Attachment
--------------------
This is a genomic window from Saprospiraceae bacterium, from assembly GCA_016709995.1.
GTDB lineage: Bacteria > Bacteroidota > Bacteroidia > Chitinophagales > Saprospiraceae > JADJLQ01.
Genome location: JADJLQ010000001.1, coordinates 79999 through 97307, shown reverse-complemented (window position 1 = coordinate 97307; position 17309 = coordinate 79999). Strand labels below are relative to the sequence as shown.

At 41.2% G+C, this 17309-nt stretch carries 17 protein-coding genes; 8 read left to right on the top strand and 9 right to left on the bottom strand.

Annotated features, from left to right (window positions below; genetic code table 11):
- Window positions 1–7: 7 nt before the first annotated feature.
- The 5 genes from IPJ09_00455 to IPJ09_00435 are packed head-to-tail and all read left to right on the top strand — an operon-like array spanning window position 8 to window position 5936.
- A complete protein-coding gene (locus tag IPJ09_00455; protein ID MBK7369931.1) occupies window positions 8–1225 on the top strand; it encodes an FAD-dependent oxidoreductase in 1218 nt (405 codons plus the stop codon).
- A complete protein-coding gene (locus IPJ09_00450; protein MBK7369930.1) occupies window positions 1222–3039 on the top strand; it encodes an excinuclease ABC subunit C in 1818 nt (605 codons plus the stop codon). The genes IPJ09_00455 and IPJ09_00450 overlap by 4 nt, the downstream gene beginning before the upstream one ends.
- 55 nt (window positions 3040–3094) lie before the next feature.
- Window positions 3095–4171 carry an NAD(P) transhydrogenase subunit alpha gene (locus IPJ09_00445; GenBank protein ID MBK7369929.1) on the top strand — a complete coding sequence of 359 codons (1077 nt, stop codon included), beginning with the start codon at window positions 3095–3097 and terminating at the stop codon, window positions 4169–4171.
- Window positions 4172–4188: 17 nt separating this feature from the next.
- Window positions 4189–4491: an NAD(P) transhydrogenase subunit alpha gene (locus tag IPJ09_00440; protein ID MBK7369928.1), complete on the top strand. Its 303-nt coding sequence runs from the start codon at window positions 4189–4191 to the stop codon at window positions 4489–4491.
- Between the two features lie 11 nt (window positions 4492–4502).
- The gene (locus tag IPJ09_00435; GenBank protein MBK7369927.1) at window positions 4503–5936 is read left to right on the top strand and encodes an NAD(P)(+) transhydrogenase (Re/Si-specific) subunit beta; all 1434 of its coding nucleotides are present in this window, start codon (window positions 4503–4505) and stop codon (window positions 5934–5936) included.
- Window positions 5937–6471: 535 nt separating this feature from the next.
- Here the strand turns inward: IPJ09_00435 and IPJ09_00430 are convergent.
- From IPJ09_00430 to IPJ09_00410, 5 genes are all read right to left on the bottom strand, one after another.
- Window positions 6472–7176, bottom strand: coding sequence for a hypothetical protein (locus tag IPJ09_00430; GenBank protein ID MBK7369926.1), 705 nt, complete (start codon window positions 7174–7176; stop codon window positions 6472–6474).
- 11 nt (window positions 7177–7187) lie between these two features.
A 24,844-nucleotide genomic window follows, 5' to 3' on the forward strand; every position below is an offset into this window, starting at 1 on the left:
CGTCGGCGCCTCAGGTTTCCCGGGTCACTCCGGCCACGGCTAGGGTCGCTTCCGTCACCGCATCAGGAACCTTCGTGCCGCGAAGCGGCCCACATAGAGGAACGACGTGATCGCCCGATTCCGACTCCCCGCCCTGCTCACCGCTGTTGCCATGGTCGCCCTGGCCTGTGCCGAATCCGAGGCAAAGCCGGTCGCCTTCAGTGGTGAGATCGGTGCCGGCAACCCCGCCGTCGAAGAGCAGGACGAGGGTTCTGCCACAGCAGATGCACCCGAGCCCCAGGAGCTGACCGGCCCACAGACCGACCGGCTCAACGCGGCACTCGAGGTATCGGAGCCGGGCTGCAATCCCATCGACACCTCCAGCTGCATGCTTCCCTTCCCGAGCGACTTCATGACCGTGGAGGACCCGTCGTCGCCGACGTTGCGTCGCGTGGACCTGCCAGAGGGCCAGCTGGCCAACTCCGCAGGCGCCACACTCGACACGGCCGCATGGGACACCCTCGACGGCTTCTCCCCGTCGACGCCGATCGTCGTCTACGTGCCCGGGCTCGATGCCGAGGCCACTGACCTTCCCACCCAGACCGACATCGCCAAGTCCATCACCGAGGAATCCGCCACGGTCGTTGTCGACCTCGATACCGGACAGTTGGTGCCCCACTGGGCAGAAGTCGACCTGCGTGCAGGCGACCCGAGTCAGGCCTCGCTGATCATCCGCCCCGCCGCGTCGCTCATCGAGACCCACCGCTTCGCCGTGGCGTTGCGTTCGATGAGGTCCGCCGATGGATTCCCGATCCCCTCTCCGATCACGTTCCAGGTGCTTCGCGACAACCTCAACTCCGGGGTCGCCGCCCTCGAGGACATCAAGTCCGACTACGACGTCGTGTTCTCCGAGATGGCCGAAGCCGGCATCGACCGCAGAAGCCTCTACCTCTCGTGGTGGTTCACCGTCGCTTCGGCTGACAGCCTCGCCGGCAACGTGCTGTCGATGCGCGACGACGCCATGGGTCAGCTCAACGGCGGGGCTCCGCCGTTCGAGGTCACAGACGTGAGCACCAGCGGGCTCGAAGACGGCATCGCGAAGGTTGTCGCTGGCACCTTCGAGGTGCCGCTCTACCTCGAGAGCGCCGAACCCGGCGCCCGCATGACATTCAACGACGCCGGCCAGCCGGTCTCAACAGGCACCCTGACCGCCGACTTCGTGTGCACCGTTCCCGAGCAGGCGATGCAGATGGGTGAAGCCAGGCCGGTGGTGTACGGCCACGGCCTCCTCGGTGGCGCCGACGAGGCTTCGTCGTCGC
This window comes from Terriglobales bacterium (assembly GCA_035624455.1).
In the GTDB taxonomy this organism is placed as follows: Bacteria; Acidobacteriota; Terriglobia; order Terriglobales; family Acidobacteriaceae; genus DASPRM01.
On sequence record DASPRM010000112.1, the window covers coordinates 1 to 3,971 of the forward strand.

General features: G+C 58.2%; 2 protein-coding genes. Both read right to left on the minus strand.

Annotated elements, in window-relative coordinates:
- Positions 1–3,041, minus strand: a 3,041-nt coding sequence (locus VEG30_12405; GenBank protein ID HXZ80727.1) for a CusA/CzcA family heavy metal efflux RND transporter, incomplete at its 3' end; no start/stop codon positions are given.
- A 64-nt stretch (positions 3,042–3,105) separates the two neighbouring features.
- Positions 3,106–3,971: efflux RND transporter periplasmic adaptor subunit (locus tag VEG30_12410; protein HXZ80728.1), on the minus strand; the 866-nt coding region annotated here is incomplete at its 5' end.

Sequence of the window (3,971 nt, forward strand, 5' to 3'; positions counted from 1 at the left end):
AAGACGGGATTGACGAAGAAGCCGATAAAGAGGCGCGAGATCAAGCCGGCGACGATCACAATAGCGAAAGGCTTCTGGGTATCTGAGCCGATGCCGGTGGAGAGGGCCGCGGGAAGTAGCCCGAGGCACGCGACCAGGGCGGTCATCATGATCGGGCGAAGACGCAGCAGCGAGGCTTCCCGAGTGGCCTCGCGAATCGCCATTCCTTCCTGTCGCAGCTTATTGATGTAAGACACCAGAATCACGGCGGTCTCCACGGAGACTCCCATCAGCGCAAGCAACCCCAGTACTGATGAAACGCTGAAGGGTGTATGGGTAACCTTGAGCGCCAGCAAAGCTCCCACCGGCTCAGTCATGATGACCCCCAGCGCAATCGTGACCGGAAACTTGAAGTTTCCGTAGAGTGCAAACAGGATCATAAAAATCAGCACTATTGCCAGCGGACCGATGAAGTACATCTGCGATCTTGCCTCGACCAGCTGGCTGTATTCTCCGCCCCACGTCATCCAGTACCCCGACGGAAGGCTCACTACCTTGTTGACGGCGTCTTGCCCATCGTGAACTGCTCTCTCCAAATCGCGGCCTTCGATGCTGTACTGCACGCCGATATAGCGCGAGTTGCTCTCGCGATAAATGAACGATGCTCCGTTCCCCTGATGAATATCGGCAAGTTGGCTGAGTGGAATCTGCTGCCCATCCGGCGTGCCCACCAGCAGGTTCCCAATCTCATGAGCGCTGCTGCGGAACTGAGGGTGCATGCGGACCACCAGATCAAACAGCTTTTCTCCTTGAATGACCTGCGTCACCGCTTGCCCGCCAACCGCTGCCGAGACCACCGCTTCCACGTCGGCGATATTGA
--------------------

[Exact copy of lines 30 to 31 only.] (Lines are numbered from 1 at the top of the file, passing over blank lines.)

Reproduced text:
- Positions 3,106–3,971: efflux RND transporter periplasmic adaptor subunit (locus tag VEG30_12410; protein HXZ80728.1), on the minus strand; the 866-nt coding region annotated here is incomplete at its 5' end.

Sequence of the window (3,971 nt, forward strand, 5' to 3'; positions counted from 1 at the left end):